Sunday, September 5, 2010

"The End" Special Issue by Scientific American: Organ Donation

Scientific American editor, Mariette DiChristina, writes in her introduction to September's special issue that the concept, "The End," had been picked up and put down in their offices for years because of "the difficulty and possible discomfort about some of the topics we wanted to cover."

I can't speak for SA's regular readers, but DiChristina needn't have worried. The issue is a treasure trove of intriguing questions and answers, ones too important and timely to be ignored: Does acetaminophen (Tylenol) reduce feelings of rejection and paranoia? (I say let's do a test study on the Tea Party.) What are the chances the world will end by asteroid impact? (1 mill in next 100 years) Runaway global warming? (2 in next 200 years) Killer pandemic? (2 in the next 30 years) What are the four stages of body decomposition? (Fresh, Bloat, Active Decay, and Dry); What cultures are disappearing?; What scientific discoveries should rightly come to an end? (Daylight savings time, the space shuttle, landfills, teflon, among others); And how much time is left for glaciers? Gold mining? (20 years) Time? (Yes, how much time does time have?)

But the articles that most speak to my own writing interests -- patients' rights, primarily -- are great too. Thomas Kirkwood addresses why we can't live forever (pp 42). SA's various advisory board members look at anticipated reproductive trends in the next decades ("What Comes Next" pp 92). And Robin Marantz Henig contributes a brief but spot-on look at organ donation ("When Does Life Belong to the Living?" pp 50) and the contested definition of death. She writes:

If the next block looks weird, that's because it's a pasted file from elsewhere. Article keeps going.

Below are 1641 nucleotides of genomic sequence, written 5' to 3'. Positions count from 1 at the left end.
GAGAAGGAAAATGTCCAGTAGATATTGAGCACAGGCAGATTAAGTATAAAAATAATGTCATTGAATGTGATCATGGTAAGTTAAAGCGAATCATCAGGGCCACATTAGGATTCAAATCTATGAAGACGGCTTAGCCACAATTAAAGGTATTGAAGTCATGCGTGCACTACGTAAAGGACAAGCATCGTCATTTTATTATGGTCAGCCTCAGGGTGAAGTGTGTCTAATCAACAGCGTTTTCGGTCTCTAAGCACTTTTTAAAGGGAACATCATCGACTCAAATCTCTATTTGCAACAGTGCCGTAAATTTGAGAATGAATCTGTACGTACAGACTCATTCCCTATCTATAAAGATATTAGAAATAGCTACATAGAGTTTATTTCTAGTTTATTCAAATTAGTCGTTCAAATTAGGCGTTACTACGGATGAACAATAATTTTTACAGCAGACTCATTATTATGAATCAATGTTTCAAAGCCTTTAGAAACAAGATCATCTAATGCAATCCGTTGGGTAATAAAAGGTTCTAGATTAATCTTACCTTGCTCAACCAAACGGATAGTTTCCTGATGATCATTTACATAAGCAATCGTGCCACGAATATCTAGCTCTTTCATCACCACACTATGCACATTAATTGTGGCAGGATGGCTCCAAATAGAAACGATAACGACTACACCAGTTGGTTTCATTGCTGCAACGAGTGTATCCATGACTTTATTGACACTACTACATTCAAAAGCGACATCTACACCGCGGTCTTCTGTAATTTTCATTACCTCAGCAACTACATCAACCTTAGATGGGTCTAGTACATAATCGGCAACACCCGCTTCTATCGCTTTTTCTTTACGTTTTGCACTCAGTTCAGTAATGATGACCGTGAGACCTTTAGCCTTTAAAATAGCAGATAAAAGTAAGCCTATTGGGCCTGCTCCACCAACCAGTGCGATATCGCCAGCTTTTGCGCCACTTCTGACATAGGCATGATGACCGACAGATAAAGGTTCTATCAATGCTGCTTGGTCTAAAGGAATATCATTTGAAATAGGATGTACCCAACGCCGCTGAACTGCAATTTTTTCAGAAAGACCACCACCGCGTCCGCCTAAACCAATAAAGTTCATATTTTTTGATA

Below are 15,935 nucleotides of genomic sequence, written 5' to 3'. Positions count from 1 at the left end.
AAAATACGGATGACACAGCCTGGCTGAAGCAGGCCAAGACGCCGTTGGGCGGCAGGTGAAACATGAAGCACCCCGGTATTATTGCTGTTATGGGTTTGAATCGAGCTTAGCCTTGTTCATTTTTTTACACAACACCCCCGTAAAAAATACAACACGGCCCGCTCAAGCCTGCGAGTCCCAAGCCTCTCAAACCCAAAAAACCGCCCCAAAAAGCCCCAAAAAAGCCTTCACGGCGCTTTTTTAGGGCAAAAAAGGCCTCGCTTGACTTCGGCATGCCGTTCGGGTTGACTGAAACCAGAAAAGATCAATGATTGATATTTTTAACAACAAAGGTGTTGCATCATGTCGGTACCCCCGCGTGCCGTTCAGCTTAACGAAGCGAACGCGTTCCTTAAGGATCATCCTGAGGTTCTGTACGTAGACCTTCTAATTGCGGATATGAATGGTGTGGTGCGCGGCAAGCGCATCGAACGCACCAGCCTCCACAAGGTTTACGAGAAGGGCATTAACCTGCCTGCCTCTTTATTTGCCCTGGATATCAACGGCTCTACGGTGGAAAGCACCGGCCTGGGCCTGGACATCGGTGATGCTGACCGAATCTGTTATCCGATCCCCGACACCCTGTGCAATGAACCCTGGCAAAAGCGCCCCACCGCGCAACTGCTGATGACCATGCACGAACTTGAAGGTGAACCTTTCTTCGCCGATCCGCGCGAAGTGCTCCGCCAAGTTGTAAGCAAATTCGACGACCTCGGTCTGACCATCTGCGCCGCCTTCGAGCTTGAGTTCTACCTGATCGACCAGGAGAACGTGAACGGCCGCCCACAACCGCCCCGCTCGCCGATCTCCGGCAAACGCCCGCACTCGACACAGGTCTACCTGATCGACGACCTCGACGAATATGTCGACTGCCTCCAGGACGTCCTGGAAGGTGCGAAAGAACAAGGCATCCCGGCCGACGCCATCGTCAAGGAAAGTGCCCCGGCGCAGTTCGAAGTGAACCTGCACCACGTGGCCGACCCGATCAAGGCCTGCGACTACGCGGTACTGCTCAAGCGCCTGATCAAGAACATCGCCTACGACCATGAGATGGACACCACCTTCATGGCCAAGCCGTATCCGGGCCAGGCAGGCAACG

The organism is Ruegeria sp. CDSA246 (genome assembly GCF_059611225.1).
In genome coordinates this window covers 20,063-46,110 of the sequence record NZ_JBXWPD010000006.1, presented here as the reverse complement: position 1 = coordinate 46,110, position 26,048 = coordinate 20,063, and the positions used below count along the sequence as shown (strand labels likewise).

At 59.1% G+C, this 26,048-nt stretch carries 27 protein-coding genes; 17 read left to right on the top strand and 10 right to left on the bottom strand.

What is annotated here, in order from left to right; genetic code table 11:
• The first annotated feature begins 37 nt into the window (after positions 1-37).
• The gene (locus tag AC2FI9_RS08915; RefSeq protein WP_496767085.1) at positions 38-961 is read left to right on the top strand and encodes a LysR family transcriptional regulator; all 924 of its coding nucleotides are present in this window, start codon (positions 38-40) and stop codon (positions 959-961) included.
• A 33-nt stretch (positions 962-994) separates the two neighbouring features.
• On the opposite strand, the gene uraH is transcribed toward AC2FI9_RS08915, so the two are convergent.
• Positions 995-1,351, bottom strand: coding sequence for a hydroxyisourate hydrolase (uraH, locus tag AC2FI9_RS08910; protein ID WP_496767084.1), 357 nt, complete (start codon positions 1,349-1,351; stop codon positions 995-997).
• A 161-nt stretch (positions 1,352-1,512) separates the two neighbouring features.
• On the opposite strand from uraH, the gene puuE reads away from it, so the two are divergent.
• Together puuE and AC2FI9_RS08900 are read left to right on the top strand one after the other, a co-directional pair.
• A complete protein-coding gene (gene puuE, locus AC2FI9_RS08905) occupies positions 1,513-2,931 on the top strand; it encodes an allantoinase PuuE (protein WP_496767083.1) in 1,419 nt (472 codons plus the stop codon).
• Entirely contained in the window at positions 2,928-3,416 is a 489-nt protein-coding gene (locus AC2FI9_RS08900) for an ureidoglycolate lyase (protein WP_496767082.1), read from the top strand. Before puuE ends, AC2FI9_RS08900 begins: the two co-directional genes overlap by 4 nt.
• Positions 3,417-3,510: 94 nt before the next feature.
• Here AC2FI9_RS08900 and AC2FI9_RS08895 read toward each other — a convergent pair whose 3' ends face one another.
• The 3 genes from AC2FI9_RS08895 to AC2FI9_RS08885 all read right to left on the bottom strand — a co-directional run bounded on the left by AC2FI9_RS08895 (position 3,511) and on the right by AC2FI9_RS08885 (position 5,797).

To address this issue [establishment, with the advent of organ transplantation, of "dead-donor rule" in 1960s to prevent organs from being taken from the living; in essence, the definition of death], a blue-ribbon Harvard Medical School panel met in 1968 and arrived at the concept of "irreversible coma," more commonly known as brain death. By this term, they meant that the cerbral cortex -- the seat of consciousness, language, empathy, fear and everything else that makes us human -- is irreversibly destroyed. Destroyed, too, is the brain stem, which orchestrates such basic physiological functions as breathing, heartbeat and homeostasis. Modern medical machinery may keep the body oxygenated, but the person inside is gone.

The definition of death has been reviewed periodically since then by groups of bioethicists, and although the terminology sometimes changes, the substance remains basically the same. The concept of breain death (often knows by the more modern and clinical term "the neurological standard of death") has since become encoded into law in nearly every state in the U.S. Ethicists and the law agree: a person whose cortex and breain stem are destroyed has ceased to be alive, even if the body is warm and pink. That body is no longer considered a person. Instead it is a heart-bearing cadaver.

All this means quite a bit to the hundreds of thousands who wait for years on organ recipient lists. And it means a lot too to "pro-life" activist groups who would like to remove decision-making from individuals and family members burdened with terrible choices in dire situations.